"I wanted to challenge myself": Why Firass Dirani put himself through his toughest role yet

Putting his body through "annihilation", Firass tells TV WEEK why he'd do it all over again.

By Tamara Cullen
Standing on the side of a Special Forces helicopter, Firass Dirani looks down into a large gulf of water.
The view from up high is mesmerising, tantalising even – until he's ordered to jump.
This was his introduction into SAS Australia, a new reality series that puts famous figures to the test in one of the most brutal courses ever seen.
Run by an elite team of ex-Special Ops soldiers, the "sobering" experience, as the actor describes it, isn't for the faint-hearted.
Even among the bravest of competitors, some instantly regretted signing onto the show. But the Underbelly star wasn't lured by the exposure of a primetime show; he was ready to tackle the biggest personal challenge he's ever set himself.
"It was a gruelling experience; people lost their minds in the cold. But I'm at an age in my life where I want to test my resilience and heart," Firass, 36, tells TV WEEK.
"In a year when the world has faced so much, I wanted this challenge."
"I'd absolutely do it again. It was a great experience." (Channel Seven)
Alongside world-class athletes such as swimmers James Magnussen and Shayna Jack, surf ironwoman Candice Warner and cricket star Mitchell Johnson – as well as reality stars and public figures – the TV WEEK Logie Award-winning actor was out to prove himself an equal contender.
"I wasn't there to comply; I wanted to get punished!" Firass says. "If I couldn't handle it, I knew I'd break and hand in my number, so I wanted to test myself and see how much I could take.
"I had a ball, but it was brutal to watch. Some people lasted only a few days – Shannan [Ponton] got hyperthermia and lost his memory for 45 minutes, and Erin [McNaught] couldn't see properly after a bad accident caused her face to swell up."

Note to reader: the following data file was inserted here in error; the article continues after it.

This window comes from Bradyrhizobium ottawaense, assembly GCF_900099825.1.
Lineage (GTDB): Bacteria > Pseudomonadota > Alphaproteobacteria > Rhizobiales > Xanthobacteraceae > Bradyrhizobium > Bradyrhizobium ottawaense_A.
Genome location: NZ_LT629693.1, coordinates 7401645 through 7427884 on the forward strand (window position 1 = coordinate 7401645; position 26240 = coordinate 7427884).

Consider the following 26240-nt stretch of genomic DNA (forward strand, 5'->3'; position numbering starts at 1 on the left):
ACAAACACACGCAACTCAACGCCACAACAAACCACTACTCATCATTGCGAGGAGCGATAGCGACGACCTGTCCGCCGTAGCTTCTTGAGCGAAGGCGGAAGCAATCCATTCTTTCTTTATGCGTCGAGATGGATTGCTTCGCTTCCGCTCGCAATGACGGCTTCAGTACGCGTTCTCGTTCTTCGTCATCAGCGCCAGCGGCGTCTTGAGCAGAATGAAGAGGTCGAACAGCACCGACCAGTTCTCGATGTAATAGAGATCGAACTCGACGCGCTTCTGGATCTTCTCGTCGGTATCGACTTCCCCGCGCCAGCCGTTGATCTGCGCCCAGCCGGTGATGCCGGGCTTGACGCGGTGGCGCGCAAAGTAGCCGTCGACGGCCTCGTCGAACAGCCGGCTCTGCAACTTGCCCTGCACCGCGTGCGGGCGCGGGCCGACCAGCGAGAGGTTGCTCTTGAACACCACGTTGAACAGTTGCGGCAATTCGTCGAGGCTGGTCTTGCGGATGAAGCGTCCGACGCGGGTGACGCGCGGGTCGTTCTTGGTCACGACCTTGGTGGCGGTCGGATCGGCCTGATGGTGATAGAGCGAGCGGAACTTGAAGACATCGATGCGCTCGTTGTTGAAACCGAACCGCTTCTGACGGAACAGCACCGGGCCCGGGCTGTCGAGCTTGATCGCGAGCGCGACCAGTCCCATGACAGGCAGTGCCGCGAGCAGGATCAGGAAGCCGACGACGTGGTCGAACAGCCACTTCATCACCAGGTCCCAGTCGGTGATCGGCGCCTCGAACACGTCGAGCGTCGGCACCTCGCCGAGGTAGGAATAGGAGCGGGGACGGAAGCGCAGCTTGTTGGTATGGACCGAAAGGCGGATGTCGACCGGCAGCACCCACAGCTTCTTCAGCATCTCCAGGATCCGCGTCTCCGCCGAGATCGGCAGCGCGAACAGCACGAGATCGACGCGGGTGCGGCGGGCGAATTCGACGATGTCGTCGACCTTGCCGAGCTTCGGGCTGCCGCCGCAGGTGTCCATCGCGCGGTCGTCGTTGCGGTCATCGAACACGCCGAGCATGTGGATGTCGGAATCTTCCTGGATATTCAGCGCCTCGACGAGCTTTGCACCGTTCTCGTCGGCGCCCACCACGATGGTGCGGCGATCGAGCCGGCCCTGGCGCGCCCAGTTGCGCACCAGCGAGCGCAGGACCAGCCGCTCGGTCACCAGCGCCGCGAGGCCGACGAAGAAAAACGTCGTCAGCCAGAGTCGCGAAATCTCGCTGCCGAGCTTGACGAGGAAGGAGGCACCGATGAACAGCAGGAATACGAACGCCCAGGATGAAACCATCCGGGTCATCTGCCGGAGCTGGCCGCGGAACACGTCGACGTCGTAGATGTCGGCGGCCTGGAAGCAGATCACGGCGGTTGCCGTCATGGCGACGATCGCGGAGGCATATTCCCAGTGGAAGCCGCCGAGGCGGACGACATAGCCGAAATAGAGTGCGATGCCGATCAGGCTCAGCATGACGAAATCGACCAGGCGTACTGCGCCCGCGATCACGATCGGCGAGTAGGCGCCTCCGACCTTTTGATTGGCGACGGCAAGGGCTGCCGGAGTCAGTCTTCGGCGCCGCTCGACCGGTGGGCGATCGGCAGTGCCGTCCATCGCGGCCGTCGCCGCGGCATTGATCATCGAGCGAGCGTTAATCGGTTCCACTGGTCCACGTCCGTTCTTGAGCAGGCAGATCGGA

However, like much of 2020, the global pandemic almost derailed the entire show. In March, the cast and crew made their way to Queenstown, New Zealand, just before Government-mandated curfews were set in place around the globe.
Firass joins world-class athletes such as swimmers James Magnussen and Shayna Jack, surf ironwoman Candice Warner and cricket star Mitchell Johnson. (Channel Seven)
Firass bulked up for his role in Underbelly back in the day. (Channel Nine)
Firass explains that he thought they had managed it – but COVID-19 was a force bigger than they anticipated.
"We needed to get to New Zealand before midnight because the curfews were kicking in the next day – and we did. Everyone was thrilled and ready to shoot. But suddenly, COVID-19 reined everything in and we were forced to fly back to Australia the next day," he recalls.
"It was a huge disappointment. We had gone through months of training; we felt fit and confident – then it all came crashing down.
"Months later, we relocated to Jindabyne [in NSW], but it meant going through the training program again. It was mentally draining."
But with a brief pause, he grins and says, "I'd absolutely do it again. It was a great experience."
Meanwhile, the entertainment industry faces immense uncertainty. Firass was scheduled to film a project in Russia, now cancelled, and some future productions have been postponed indefinitely.
The star has turned to alternate methods of filming to continue his work – even in hotel quarantine.
"While I was in isolation, I did a collaboration project and used hotel cushions to create a sound studio for voiceover work. It was so weird!"
Gruelling training wasn't unfamiliar to the fit star. (Underbelly / Channel Nine)
"It's just different, and not what we're used to, but everyone has learnt to adapt. I wrote a short film and I've been reading a lot too, so you get to flex different muscles."
While he waits to see what the future holds, Firass is using the time to connect with his family. As an uncle to four growing boys, it's never been a more important time to be present.
"My nephews are very young, and these are influential years right now," he says. "I don't want to be the guy who comes in and out occasionally. I want them to recognise me as their uncle. It's a blessing and a gift."
As for his own future, Firass is asking the same questions we all are. He's looking not just at what's happening around the world, but within himself and who he wants to be.
"Our life and culture has changed forever – including our perceptions. We now ask, 'How am I changing myself or the world? Is what I'm doing worthy?' They're universal questions," he says.
"We're all going through struggles, and I've used this latest experience as a foundation for my real life. I just want to find experience and knowledge; I want to leave a legacy of work, of course. But I want to be moved."

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